4 Things to Do Right After You Buy a Contact Database

Things to Do Right After You Buy a Contact DatabaseSo you’ve got yourself a new contact list. Now what? Bought lists help you reach your growth targets faster—that is, if you’re able to set it up the right way. Today’s post goes over four steps you should follow right after you buy a contact database. These activities ensure that your list works as expected or, even better, exceed your targets.

In a previous post, we talked about the five situations where it’s okay to buy a contact database:

  • Your solution solves a real pain point or problem.
  • You’ve clearly identified your target prospects.
  • You’re targeting a high turnover industry.
  • You don’t have the resources to build a list at scale.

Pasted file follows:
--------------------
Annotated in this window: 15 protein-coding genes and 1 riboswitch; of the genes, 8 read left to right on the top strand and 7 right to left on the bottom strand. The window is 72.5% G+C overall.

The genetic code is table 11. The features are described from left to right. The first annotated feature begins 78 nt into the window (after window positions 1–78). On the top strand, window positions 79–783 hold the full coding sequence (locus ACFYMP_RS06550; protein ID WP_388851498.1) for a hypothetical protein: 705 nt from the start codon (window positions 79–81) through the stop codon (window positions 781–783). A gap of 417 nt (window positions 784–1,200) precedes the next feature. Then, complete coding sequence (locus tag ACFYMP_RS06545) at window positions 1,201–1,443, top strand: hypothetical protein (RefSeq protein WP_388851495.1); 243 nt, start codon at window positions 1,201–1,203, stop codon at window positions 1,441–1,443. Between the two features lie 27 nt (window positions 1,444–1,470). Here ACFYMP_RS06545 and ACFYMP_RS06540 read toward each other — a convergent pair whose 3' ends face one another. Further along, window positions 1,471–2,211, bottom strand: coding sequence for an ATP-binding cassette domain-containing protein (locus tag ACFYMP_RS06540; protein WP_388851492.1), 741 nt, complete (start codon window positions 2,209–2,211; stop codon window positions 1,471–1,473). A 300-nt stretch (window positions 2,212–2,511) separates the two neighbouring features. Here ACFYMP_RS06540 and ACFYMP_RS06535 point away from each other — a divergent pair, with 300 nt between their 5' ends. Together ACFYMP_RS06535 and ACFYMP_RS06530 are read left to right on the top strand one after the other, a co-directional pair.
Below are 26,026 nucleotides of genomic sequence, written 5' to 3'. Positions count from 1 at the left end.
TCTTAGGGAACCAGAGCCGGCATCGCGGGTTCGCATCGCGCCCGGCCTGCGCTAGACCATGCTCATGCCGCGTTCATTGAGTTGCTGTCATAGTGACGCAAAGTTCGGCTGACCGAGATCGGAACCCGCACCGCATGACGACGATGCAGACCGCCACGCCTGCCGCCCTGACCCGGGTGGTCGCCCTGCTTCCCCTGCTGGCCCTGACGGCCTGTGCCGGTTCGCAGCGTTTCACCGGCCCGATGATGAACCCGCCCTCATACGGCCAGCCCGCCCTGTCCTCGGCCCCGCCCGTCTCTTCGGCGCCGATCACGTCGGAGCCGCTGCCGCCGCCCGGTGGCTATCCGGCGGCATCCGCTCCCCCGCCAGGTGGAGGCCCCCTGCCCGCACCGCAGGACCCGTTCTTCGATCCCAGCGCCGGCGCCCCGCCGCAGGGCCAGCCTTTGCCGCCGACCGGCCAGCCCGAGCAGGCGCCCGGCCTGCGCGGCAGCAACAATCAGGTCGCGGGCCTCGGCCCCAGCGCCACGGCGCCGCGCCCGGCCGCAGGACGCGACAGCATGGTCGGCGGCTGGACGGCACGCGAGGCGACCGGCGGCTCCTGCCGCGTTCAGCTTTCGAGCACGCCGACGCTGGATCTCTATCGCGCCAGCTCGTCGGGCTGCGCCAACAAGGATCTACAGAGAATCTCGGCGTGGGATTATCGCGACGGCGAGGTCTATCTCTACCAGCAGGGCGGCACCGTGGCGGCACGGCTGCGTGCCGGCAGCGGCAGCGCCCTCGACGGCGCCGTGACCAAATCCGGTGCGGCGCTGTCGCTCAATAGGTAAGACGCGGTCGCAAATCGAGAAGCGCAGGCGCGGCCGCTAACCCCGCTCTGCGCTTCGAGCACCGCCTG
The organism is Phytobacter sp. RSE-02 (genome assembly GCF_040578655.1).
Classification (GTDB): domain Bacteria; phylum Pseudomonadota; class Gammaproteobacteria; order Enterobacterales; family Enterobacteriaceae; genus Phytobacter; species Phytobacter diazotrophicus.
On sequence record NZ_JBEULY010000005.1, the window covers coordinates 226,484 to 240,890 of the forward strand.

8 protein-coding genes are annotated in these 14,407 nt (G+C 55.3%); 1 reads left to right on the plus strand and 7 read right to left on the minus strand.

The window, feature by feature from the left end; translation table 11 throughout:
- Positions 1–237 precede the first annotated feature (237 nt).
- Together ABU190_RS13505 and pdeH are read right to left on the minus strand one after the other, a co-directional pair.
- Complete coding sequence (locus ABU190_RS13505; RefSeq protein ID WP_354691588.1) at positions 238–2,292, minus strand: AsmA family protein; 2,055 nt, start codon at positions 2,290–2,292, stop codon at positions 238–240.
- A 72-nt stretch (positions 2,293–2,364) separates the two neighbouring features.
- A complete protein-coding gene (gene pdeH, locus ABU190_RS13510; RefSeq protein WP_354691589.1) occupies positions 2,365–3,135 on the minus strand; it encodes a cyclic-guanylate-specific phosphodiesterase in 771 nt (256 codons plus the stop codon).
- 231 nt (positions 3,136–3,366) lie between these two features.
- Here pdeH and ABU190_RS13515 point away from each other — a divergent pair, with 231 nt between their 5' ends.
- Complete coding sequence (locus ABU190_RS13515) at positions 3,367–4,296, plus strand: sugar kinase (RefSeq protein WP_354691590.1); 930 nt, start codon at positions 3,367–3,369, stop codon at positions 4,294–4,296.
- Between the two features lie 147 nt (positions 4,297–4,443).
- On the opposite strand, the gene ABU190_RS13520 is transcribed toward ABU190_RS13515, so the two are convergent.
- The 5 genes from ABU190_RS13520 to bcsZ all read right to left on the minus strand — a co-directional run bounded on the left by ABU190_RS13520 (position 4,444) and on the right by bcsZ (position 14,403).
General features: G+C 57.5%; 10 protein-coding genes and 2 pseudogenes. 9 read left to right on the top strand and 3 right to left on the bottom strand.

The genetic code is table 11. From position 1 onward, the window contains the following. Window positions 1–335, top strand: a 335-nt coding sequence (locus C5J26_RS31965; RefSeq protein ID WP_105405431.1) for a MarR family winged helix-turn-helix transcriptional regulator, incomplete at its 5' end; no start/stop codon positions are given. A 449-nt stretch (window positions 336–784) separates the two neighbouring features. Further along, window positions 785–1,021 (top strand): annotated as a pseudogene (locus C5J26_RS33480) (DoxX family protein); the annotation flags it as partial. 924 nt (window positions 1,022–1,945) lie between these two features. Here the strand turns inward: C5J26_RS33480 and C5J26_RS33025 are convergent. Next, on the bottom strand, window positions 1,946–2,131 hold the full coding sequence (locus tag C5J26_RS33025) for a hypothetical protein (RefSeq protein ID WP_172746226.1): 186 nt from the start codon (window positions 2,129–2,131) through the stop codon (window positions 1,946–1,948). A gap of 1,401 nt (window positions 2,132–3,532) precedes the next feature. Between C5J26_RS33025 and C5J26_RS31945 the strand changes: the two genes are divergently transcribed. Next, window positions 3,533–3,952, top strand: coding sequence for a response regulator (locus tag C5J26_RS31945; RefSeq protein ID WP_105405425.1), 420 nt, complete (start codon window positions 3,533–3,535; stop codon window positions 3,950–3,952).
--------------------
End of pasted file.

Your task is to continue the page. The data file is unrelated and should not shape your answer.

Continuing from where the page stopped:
• You’re expected to deliver results in the near-term.

If it makes sense for you to buy a contact database and you’ve invested in one already, then there’s a few things you need to straighten out first before using your list right out of the box.


1. Clean the bought list thoroughly first

Even though your list may come from a reputable database provider, you can’t take any chances when it comes to data quality. That’s why you need to thoroughly scrub and validate your bought list before putting it to use.

  • Scrub invalid addresses, spam traps, and distribution email addresses
  • Remove (hard) bounced addresses
  • Verify and update records

List cleaning tends to take up time and resources, so it might be a better option to let a third-party data cleaning services company do it for you.


2. Build your sender identity and reputation